A Delta Air plane lands at an airport in Alajuela, Costa Rica. Reuters
Delta Air Lines sees the momentum behind 6.5% quarterly revenue growth continuing throughout the year, Chief Executive Ed Bastian said, citing strong domestic demand that drove an increase in its full-year profit forecast.
Shares in Delta gained about 2 per cent the No. 2 US carrier posted a 39% surge in quarterly profit, benefiting from higher fares and fuller planes.
Atlanta-based Delta is the first of US major airlines to report second-quarter earnings, which investors are scouring for signs of weakening consumer demand and the impact of supply constraints due to the three-month grounding of Boeing Co’s 737 MAX.
Delta does not operate the MAX, which remains grounded following two fatal crashes, allowing it to avoid fleet headaches that have plagued North American MAX carriers, including Southwest Airlines, American Airlines Group and United Airlines Holdings, while picking up passengers that rivals did not have enough aircraft to fly.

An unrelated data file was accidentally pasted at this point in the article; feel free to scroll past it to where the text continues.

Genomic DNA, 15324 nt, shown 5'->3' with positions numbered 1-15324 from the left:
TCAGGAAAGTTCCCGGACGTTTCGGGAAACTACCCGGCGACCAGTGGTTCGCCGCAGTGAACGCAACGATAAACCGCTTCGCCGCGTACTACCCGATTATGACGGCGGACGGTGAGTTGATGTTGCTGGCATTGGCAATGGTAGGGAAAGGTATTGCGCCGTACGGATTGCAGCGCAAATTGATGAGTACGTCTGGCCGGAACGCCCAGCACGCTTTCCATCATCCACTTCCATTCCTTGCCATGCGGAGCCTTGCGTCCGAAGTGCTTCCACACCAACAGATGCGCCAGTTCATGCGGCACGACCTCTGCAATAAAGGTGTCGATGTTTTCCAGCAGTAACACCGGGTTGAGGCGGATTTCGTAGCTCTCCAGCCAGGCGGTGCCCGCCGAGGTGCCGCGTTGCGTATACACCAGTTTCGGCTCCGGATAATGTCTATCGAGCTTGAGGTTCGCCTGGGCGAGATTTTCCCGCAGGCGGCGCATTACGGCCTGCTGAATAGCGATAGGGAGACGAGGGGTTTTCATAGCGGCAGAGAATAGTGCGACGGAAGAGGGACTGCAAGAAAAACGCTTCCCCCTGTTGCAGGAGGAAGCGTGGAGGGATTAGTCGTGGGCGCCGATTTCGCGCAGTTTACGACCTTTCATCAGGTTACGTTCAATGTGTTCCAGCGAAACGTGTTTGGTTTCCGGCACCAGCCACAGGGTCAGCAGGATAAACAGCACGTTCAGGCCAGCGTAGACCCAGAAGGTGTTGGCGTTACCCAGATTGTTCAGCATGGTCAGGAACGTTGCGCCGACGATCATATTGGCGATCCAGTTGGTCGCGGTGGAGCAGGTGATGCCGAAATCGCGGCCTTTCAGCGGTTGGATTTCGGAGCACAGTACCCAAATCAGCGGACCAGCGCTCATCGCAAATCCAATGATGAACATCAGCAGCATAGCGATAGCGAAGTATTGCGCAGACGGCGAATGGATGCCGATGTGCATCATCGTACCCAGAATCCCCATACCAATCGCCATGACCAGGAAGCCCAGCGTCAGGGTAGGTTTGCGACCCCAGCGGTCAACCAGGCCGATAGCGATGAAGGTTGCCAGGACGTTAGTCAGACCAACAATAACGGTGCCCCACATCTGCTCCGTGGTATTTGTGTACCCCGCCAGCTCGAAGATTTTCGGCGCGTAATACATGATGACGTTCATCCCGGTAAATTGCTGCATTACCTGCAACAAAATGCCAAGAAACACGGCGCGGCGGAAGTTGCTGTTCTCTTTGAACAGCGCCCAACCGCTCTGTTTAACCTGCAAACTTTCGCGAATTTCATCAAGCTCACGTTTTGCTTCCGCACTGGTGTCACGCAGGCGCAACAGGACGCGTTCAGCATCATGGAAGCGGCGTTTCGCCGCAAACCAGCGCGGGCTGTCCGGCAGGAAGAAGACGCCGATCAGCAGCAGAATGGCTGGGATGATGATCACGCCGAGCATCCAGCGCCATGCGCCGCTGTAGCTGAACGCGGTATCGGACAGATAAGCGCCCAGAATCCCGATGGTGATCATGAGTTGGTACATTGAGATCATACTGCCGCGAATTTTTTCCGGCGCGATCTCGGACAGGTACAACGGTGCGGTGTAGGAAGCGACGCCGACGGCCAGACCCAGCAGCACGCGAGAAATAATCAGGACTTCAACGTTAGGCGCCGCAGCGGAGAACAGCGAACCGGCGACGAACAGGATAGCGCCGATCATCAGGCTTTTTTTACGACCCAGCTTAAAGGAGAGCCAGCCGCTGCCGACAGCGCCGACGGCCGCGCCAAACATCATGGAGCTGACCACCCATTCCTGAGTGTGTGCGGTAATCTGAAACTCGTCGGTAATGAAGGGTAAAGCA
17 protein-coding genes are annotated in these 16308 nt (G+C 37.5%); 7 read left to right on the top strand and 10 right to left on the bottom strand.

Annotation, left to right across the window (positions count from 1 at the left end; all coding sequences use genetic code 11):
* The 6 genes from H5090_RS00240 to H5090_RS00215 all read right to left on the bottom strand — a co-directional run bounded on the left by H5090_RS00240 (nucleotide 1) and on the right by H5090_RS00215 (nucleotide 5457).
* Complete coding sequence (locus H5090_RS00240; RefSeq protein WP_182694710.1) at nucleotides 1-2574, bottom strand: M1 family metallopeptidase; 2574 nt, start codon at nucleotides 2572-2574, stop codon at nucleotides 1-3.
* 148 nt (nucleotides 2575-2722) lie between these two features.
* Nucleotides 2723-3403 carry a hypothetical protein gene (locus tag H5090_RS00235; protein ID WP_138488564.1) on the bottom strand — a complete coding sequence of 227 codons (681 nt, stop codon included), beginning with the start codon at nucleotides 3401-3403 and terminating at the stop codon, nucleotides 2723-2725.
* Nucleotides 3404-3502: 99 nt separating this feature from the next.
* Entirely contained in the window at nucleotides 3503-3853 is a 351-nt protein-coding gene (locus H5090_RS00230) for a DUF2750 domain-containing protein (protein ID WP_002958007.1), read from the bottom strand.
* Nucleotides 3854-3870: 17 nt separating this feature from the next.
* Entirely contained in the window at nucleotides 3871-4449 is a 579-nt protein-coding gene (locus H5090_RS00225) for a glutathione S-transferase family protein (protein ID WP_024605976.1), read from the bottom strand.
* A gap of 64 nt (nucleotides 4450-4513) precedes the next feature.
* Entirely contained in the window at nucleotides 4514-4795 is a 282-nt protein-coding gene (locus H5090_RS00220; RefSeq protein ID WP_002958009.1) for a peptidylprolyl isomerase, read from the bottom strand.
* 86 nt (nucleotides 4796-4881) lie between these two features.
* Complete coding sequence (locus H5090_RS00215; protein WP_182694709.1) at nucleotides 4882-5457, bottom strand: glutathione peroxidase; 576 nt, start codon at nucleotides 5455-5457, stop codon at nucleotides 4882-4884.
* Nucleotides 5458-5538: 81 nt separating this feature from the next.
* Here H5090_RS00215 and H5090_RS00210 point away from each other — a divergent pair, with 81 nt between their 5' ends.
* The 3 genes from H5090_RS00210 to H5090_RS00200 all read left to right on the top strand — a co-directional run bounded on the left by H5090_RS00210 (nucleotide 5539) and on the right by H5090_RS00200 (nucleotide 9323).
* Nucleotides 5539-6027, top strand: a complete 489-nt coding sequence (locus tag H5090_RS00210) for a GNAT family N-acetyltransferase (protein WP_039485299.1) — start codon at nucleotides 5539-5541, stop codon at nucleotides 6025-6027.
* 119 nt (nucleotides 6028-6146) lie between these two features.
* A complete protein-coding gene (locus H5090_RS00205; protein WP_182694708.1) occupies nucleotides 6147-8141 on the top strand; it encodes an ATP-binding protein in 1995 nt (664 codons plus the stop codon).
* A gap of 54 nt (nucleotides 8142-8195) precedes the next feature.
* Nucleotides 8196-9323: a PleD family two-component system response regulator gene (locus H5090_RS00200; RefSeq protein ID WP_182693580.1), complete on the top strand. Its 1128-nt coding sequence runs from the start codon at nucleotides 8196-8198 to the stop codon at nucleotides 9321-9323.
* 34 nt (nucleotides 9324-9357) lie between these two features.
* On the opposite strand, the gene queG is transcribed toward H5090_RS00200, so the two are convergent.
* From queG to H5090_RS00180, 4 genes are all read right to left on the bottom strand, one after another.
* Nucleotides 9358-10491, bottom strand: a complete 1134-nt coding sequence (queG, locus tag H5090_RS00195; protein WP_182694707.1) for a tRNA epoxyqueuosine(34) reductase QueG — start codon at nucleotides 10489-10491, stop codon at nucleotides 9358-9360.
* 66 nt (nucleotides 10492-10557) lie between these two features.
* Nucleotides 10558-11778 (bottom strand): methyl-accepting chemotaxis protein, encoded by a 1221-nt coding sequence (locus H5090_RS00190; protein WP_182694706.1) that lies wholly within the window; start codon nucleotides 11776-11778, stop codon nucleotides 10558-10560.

Bastian said the MAX grounding had a “marginal benefit” on second-quarter results, but attributed the real growth driver to demand strength and higher premium ticket prices.
“We had five of the top 10 revenue days in our history just within our last 30 days and we see that momentum continuing to grow throughout the year,” Bastian said in a telephone interview.
“I don’t think it’s as much the MAX as Delta that’s driving that,” he said.
As a result, Delta lifted its full-year profit forecast to between $6.75 and $7.25 per share from a previous range of $6 to $7 per share.
Supply constraints related to the 737 MAX are expected to help second-quarter unit revenues, a closely watched measurement of revenues per available seat mile, across the sector, even for MAX operators.